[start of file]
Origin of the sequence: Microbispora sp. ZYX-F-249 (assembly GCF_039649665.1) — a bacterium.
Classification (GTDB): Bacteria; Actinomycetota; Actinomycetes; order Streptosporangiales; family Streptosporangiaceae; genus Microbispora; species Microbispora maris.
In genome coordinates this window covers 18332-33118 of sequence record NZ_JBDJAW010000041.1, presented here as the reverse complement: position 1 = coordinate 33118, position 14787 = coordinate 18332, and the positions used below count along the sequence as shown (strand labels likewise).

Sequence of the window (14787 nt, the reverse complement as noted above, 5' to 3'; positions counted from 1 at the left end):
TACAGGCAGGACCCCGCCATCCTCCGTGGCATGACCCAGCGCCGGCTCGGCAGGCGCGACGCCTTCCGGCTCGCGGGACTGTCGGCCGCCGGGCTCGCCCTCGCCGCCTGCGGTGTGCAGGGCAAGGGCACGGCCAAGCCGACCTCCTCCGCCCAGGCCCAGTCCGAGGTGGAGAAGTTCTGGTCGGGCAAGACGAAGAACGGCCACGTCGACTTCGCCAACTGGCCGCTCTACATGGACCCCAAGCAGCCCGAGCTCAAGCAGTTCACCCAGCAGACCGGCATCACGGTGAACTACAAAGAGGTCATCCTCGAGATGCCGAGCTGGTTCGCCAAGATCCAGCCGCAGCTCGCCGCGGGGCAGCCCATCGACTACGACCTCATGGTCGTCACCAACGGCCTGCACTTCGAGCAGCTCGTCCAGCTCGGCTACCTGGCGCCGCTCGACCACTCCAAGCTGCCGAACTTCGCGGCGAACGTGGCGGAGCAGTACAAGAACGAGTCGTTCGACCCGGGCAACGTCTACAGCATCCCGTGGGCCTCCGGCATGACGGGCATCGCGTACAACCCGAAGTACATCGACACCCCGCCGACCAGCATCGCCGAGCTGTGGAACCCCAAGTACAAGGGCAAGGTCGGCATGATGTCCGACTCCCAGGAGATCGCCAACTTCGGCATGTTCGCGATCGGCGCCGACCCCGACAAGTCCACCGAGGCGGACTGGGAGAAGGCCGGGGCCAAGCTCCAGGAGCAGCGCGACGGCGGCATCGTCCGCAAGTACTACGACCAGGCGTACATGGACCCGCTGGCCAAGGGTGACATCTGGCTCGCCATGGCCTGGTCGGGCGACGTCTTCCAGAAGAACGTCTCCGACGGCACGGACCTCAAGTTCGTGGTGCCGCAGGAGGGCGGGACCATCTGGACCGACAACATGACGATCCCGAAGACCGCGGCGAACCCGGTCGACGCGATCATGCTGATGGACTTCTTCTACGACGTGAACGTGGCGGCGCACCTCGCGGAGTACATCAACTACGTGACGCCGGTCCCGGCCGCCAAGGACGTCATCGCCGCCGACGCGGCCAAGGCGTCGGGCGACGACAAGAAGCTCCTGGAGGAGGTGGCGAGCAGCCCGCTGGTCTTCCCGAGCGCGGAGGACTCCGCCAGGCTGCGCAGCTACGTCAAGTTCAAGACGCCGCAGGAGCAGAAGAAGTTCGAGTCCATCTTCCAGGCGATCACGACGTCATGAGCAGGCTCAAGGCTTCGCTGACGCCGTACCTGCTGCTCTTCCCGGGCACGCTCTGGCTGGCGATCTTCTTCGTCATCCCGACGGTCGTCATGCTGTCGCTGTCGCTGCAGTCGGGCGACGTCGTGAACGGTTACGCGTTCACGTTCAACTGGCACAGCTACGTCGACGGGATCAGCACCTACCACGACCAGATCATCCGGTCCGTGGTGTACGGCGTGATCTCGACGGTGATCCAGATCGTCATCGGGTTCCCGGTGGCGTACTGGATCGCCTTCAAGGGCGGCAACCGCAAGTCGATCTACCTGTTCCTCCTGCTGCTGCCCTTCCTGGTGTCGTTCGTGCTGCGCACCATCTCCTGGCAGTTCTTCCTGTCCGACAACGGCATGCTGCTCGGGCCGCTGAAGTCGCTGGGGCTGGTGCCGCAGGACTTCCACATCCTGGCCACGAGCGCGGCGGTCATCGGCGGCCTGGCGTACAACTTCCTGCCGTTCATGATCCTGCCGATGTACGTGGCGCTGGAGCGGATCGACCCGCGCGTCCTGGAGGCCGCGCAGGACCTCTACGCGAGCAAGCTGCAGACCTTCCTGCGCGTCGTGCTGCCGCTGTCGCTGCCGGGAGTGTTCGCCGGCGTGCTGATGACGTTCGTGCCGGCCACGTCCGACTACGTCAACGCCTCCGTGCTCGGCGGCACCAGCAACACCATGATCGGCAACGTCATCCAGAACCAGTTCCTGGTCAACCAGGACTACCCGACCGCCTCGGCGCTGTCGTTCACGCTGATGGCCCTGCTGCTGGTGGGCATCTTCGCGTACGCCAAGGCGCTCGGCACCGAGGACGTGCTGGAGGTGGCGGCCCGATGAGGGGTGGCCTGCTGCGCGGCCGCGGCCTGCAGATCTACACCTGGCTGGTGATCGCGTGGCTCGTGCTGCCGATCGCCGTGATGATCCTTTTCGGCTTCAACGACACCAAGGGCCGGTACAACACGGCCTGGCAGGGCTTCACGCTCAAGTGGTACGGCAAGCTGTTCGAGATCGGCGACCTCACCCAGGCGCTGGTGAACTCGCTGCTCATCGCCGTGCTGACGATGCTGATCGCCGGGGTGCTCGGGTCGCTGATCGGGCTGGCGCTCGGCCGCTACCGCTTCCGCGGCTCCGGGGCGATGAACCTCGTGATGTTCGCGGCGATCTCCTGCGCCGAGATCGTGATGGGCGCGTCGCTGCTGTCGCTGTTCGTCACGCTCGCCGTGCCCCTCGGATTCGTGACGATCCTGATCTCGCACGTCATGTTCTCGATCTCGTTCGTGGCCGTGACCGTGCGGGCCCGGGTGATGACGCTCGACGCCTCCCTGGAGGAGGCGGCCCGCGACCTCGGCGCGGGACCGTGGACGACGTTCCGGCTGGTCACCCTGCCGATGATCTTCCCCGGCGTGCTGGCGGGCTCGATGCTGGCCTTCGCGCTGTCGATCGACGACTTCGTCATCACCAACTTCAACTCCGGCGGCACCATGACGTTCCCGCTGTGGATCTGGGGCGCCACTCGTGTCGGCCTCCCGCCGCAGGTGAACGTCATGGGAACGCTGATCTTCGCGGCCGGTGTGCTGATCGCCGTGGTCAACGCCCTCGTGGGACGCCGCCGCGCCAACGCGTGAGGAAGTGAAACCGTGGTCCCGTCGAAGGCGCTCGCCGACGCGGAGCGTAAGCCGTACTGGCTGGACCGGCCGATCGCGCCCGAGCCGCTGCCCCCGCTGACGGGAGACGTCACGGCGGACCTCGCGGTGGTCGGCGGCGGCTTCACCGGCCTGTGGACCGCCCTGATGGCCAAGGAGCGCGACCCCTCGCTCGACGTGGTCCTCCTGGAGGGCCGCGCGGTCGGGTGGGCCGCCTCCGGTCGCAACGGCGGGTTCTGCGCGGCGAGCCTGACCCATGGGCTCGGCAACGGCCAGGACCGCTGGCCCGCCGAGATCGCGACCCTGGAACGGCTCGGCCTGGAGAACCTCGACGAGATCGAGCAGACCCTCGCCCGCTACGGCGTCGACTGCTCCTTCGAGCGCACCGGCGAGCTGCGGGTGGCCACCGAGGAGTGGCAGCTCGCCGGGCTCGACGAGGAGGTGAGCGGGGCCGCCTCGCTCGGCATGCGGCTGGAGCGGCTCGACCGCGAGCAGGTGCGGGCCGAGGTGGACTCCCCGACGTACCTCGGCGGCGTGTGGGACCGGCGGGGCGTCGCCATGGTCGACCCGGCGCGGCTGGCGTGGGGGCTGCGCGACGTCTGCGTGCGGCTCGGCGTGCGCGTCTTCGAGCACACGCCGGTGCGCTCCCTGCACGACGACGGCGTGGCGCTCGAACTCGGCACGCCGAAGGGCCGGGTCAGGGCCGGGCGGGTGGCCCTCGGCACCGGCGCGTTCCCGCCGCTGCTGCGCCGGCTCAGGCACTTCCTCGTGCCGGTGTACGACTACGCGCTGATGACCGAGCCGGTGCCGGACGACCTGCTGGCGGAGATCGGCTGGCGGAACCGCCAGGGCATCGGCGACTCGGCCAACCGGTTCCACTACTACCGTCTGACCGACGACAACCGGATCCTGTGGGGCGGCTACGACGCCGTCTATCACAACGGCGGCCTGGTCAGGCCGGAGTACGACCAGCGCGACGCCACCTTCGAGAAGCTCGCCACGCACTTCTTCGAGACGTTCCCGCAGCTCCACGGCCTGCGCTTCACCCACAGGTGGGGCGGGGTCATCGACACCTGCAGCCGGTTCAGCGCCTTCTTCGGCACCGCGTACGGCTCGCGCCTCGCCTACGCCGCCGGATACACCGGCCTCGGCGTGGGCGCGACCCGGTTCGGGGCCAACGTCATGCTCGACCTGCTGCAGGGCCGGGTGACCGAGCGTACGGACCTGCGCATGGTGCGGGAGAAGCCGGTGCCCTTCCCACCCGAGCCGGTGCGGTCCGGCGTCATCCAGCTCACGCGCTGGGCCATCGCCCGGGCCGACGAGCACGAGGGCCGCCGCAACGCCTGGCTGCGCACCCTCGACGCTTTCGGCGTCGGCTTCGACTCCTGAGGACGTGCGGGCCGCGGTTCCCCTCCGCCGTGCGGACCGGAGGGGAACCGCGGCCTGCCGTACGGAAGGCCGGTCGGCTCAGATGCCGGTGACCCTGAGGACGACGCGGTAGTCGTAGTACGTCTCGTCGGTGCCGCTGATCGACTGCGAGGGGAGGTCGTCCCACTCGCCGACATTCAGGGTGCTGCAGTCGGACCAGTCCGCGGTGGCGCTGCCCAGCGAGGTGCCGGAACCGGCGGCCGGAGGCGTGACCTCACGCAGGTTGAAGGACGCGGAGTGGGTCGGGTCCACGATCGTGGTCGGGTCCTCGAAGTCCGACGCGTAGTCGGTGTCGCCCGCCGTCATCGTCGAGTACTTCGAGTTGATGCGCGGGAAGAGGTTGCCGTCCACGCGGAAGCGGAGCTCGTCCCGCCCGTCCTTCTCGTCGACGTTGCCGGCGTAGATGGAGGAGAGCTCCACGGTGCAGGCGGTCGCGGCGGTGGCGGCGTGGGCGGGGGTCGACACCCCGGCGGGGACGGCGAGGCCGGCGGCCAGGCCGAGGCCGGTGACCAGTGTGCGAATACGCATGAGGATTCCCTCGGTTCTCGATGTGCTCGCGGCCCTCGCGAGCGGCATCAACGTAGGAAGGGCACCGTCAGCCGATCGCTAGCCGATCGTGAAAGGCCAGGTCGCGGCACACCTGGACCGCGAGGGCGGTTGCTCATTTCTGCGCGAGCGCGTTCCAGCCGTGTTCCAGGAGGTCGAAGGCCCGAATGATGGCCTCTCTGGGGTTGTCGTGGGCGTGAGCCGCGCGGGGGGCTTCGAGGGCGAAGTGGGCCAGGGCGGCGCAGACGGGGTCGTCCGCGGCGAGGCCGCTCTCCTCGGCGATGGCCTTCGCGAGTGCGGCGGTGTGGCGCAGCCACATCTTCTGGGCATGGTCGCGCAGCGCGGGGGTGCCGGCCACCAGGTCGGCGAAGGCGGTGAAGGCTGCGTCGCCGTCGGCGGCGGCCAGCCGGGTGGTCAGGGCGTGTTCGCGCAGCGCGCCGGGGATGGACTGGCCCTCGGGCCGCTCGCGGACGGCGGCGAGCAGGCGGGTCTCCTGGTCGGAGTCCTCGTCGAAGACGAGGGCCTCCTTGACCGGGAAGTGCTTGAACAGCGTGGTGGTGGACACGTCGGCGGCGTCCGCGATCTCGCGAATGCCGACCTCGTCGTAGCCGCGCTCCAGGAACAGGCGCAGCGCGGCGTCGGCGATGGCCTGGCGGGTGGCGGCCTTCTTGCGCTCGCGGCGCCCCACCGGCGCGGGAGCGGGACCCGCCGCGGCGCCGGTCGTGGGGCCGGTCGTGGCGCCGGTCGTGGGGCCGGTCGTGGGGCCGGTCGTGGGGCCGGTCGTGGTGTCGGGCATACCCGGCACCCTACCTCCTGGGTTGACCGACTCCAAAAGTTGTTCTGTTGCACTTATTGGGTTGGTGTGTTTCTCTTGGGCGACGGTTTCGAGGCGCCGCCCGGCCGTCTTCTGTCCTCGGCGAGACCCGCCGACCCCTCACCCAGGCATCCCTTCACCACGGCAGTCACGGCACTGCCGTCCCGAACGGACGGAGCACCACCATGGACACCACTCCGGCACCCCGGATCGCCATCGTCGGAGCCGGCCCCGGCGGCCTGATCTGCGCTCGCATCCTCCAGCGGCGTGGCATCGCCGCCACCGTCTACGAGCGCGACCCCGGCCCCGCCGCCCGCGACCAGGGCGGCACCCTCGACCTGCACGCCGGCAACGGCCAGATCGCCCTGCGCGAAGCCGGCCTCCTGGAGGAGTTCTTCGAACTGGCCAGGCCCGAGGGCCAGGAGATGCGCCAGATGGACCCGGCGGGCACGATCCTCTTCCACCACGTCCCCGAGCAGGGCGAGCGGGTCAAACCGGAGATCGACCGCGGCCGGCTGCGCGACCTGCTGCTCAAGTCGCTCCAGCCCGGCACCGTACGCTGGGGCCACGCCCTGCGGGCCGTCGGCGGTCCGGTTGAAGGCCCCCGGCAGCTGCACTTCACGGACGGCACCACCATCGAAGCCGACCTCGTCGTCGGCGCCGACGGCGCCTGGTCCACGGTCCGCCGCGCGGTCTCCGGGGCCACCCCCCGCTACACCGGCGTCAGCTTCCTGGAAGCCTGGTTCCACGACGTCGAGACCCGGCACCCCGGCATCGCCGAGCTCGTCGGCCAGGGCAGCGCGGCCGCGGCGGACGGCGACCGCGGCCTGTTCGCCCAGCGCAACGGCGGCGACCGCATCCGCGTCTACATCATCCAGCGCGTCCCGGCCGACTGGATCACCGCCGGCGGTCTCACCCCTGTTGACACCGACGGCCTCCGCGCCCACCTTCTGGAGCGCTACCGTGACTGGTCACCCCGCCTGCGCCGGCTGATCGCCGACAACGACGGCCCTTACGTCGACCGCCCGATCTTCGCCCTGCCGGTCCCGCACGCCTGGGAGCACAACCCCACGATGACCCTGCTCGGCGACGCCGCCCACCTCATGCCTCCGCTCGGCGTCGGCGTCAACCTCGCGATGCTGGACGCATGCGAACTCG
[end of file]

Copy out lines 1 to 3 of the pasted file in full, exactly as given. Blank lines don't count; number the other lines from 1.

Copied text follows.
Origin of the sequence: Microbispora sp. ZYX-F-249 (assembly GCF_039649665.1) — a bacterium.
Classification (GTDB): Bacteria; Actinomycetota; Actinomycetes; order Streptosporangiales; family Streptosporangiaceae; genus Microbispora; species Microbispora maris.
In genome coordinates this window covers 18332-33118 of sequence record NZ_JBDJAW010000041.1, presented here as the reverse complement: position 1 = coordinate 33118, position 14787 = coordinate 18332, and the positions used below count along the sequence as shown (strand labels likewise).